Document Detail

Cerebellar reorganization following cortical injury in humans: effects of lesion size and age.
MedLine Citation:
PMID:  10078730     Owner:  NLM     Status:  MEDLINE    
OBJECTIVE: The authors investigated chronic cerebellar reorganization following unilateral cortical lesions in children and adults using PET to measure benzodiazepine receptor (BZR) binding with [11C]flumazenil (FMZ) and glucose metabolism with 2-deoxy-2[18F]fluoro-D-glucose (FDG). BACKGROUND: Crossed cerebellar diaschisis (CCD) is defined as decreased metabolism or blood flow in the cerebellum contralateral to a cortical insult measured by functional neuroimaging, and is typically seen in adults with large frontal or parietal lesions. The authors previously reported that CCD of glucose metabolism was not as prominent in children as in adults, and that some children showed a paradoxical pattern of increased glucose utilization in cerebellar cortex contralateral to the cortical lesion. The current study investigated whether CCD is associated with alterations in the gamma-aminobutyric acid (GABA(A))/BZR complex. METHODS: Patients with frontal lesions alone or with parietal lesions were compared with patients with temporal lesions, which are typically not associated with CCD. RESULTS: Children with lesion onset before 1 year of age showed significantly higher glucose utilization in contralateral posterior quadrangular and superior semilunar lobules of cerebellar cortex than did adults. Two patterns of change in cerebellar BZR binding were seen in children: 1) Five of 10 children showed increased BZR binding in the dentate nucleus contralateral to the lesion, and 2) the remaining five children showed no increase in dentate nucleus BZR binding but showed increased binding in the lateral lobules of the cerebellar cortex contralateral to the lesion. Adults showed increased binding only in contralateral dentate nucleus and not in cerebellar cortex. The size and severity of the supratentorial lesion, as well as age at the time of injury, were important factors in these findings. CONCLUSIONS: Reorganization of GABA-mediated mechanisms and glucose metabolism in cerebellum following cortical injury differs with size of lesion and age at the time of injury.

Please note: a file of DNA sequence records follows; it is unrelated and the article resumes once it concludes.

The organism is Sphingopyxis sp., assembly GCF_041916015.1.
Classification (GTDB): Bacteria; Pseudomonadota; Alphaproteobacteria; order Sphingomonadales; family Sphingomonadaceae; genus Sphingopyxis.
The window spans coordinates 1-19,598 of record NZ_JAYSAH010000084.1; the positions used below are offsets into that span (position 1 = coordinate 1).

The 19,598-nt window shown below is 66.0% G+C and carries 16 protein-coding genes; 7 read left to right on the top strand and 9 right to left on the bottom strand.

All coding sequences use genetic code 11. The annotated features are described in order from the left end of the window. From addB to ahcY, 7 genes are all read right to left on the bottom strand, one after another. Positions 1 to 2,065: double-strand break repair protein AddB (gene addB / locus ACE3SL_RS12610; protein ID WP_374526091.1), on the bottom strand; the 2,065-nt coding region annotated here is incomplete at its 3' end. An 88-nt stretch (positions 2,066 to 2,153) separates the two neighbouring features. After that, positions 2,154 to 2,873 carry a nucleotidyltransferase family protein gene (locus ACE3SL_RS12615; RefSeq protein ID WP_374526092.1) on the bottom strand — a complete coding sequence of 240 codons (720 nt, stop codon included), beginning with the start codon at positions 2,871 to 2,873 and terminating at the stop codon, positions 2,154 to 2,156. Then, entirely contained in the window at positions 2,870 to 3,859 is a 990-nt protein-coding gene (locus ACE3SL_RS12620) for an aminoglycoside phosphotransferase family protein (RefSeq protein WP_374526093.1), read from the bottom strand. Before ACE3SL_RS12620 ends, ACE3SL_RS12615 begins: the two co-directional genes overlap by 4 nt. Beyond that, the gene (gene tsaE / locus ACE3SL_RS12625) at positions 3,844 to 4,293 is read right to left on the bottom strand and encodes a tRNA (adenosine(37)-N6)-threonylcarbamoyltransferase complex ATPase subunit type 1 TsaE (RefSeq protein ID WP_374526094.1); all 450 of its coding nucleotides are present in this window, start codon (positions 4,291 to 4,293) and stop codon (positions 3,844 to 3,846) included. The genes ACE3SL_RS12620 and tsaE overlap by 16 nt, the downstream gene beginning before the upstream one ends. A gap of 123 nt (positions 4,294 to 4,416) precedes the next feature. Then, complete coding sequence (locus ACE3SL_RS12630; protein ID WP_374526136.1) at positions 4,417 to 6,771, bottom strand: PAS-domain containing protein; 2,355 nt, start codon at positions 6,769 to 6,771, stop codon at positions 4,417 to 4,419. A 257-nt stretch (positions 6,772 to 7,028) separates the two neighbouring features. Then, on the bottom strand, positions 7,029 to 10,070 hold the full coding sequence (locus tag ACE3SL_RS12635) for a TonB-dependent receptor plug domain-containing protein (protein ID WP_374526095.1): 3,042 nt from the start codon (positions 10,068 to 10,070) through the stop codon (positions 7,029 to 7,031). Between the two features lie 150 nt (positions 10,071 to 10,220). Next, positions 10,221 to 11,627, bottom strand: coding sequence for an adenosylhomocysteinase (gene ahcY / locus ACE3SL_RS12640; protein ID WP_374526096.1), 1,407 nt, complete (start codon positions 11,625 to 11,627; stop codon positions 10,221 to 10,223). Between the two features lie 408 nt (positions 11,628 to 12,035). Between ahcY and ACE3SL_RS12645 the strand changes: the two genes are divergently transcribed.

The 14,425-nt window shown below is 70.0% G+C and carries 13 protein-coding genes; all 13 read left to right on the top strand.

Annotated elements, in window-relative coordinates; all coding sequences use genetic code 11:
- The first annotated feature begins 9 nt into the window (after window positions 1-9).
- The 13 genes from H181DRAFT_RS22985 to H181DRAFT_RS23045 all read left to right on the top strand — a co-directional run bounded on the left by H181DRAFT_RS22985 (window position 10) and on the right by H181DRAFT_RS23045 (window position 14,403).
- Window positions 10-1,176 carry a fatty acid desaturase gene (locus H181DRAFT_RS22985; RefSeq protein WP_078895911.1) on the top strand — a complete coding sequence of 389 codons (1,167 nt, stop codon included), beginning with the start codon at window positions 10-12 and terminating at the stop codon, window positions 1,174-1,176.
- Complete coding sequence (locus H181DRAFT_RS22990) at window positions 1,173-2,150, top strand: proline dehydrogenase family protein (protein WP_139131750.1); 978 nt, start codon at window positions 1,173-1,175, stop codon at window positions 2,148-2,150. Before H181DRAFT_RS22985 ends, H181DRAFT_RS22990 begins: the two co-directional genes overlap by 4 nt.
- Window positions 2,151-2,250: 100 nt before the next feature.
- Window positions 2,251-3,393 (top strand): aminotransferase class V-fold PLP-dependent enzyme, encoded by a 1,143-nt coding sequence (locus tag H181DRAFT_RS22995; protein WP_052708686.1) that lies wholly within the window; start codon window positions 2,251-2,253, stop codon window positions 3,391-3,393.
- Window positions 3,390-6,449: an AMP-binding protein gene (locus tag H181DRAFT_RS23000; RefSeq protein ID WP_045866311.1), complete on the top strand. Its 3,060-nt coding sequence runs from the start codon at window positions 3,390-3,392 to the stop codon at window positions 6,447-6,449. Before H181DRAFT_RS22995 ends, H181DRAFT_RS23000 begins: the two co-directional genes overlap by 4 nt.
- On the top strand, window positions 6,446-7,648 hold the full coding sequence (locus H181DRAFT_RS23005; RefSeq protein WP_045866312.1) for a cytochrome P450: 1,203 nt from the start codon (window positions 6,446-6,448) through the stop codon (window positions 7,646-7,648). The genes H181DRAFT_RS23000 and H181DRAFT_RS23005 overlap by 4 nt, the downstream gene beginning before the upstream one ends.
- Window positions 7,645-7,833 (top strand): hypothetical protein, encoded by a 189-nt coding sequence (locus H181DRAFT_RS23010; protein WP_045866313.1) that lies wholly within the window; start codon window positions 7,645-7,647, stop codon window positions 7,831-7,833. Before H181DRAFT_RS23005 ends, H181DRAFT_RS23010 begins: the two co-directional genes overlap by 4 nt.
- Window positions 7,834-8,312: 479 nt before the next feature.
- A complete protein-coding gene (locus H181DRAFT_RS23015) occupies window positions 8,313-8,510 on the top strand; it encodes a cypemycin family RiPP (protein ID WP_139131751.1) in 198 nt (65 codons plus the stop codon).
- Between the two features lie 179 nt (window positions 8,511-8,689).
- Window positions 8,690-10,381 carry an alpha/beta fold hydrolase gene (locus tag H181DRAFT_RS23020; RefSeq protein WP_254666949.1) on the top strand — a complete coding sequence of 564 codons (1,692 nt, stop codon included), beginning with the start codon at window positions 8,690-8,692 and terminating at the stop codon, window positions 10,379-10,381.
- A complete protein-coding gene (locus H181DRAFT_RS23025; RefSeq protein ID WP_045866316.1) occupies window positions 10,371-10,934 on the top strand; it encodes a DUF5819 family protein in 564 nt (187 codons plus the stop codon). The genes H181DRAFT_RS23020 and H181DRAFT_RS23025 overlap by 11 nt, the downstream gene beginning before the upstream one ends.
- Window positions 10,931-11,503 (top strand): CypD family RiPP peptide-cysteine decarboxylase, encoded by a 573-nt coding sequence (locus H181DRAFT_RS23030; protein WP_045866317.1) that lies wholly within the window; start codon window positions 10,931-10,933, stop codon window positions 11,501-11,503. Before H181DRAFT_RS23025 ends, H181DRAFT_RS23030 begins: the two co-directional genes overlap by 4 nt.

K Niimura; D C Chugani; O Muzik; H T Chugani
Publication Detail:
Type:  Journal Article; Research Support, U.S. Gov't, P.H.S.    
Journal Detail:
Title:  Neurology     Volume:  52     ISSN:  0028-3878     ISO Abbreviation:  Neurology     Publication Date:  1999 Mar 
Date Detail:
Created Date:  1999-04-30     Completed Date:  1999-04-30     Revised Date:  2007-11-14    
Medline Journal Info:
Nlm Unique ID:  0401060     Medline TA:  Neurology     Country:  UNITED STATES    
Other Details:
Languages:  eng     Pagination:  792-7     Citation Subset:  AIM; IM    
Department of Pediatrics, Children's Hospital of Michigan, Wayne State University School of Medicine, Detroit 48201, USA.
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MeSH Terms
Age Distribution
Brain Injuries / physiopathology*,  radionuclide imaging*
Cerebellar Nuclei / radionuclide imaging
Cerebellum / physiopathology*,  radionuclide imaging*
Glucose / metabolism
Middle Aged
Tomography, Emission-Computed
Grant Support
Reg. No./Substance:

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